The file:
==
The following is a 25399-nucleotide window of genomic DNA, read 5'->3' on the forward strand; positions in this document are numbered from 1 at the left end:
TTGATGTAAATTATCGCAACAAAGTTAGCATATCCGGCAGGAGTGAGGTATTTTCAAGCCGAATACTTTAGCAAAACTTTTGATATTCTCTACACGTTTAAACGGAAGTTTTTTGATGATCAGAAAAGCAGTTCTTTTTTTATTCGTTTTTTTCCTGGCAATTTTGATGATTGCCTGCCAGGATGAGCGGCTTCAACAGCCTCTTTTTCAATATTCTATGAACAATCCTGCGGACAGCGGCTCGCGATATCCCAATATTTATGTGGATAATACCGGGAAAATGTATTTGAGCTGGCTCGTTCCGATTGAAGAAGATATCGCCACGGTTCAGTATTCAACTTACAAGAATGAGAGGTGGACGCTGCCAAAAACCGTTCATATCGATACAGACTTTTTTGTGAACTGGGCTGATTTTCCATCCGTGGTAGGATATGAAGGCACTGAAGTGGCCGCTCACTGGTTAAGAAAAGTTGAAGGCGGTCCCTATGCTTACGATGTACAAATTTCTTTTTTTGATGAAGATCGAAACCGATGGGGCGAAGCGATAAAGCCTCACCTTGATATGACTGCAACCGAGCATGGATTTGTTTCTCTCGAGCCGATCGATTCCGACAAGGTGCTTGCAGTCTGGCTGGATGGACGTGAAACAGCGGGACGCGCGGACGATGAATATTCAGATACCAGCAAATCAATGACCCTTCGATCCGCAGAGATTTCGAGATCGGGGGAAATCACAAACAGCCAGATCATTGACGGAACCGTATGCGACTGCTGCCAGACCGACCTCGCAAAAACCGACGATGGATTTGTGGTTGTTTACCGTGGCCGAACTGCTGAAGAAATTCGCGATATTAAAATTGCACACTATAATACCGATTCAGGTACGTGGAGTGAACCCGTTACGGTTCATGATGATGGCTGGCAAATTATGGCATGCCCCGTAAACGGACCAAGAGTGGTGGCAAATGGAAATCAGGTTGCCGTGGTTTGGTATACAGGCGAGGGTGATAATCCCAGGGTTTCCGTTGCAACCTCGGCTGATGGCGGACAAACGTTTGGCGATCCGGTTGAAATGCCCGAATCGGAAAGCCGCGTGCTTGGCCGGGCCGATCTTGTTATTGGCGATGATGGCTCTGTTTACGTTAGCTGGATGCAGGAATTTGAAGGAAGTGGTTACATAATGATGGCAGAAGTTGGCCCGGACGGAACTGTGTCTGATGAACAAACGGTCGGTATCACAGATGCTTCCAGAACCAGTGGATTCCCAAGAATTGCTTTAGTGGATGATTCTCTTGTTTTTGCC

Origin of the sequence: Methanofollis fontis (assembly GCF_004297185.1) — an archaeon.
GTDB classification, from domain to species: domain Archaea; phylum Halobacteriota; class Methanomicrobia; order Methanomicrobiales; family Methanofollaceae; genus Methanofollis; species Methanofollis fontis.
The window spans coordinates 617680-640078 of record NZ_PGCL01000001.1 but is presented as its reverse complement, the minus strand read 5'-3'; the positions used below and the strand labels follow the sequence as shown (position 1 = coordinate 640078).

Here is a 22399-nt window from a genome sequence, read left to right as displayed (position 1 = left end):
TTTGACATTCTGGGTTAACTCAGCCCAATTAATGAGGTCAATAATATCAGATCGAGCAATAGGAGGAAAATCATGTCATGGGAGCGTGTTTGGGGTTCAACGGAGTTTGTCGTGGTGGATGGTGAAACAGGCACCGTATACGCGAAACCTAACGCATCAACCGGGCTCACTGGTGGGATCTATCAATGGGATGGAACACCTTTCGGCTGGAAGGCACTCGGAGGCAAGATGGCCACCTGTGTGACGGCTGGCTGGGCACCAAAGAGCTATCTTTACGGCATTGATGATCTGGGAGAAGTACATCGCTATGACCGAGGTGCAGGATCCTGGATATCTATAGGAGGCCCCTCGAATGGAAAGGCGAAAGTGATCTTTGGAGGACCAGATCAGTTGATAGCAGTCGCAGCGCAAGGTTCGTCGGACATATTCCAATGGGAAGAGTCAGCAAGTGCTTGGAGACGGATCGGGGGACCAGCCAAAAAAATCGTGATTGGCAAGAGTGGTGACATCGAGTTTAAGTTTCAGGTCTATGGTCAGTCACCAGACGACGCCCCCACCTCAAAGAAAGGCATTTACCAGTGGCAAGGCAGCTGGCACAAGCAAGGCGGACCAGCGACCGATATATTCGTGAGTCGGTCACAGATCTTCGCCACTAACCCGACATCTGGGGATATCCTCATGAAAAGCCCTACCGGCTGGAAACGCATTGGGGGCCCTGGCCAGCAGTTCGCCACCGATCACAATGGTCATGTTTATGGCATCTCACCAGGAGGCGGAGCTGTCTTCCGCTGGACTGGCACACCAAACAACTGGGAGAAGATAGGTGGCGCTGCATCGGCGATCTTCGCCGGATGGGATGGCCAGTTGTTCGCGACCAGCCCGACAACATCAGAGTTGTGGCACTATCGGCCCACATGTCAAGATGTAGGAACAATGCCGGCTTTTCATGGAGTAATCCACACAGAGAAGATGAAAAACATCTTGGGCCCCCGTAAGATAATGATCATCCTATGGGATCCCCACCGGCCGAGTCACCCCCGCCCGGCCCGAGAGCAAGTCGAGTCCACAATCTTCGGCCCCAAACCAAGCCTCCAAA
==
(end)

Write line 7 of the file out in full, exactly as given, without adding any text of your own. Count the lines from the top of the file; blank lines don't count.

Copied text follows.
TTTGACATTCTGGGTTAACTCAGCCCAATTAATGAGGTCAATAATATCAGATCGAGCAATAGGAGGAAAATCATGTCATGGGAGCGTGTTTGGGGTTCAACGGAGTTTGTCGTGGTGGATGGTGAAACAGGCACCGTATACGCGAAACCTAACGCATCAACCGGGCTCACTGGTGGGATCTATCAATGGGATGGAACACCTTTCGGCTGGAAGGCACTCGGAGGCAAGATGGCCACCTGTGTGACGGCTGGCTGGGCACCAAAGAGCTATCTTTACGGCATTGATGATCTGGGAGAAGTACATCGCTATGACCGAGGTGCAGGATCCTGGATATCTATAGGAGGCCCCTCGAATGGAAAGGCGAAAGTGATCTTTGGAGGACCAGATCAGTTGATAGCAGTCGCAGCGCAAGGTTCGTCGGACATATTCCAATGGGAAGAGTCAGCAAGTGCTTGGAGACGGATCGGGGGACCAGCCAAAAAAATCGTGATTGGCAAGAGTGGTGACATCGAGTTTAAGTTTCAGGTCTATGGTCAGTCACCAGACGACGCCCCCACCTCAAAGAAAGGCATTTACCAGTGGCAAGGCAGCTGGCACAAGCAAGGCGGACCAGCGACCGATATATTCGTGAGTCGGTCACAGATCTTCGCCACTAACCCGACATCTGGGGATATCCTCATGAAAAGCCCTACCGGCTGGAAACGCATTGGGGGCCCTGGCCAGCAGTTCGCCACCGATCACAATGGTCATGTTTATGGCATCTCACCAGGAGGCGGAGCTGTCTTCCGCTGGACTGGCACACCAAACAACTGGGAGAAGATAGGTGGCGCTGCATCGGCGATCTTCGCCGGATGGGATGGCCAGTTGTTCGCGACCAGCCCGACAACATCAGAGTTGTGGCACTATCGGCCCACATGTCAAGATGTAGGAACAATGCCGGCTTTTCATGGAGTAATCCACACAGAGAAGATGAAAAACATCTTGGGCCCCCGTAAGATAATGATCATCCTATGGGATCCCCACCGGCCGAGTCACCCCCGCCCGGCCCGAGAGCAAGTCGAGTCCACAATCTTCGGCCCCAAACCAAGCCTCCAAA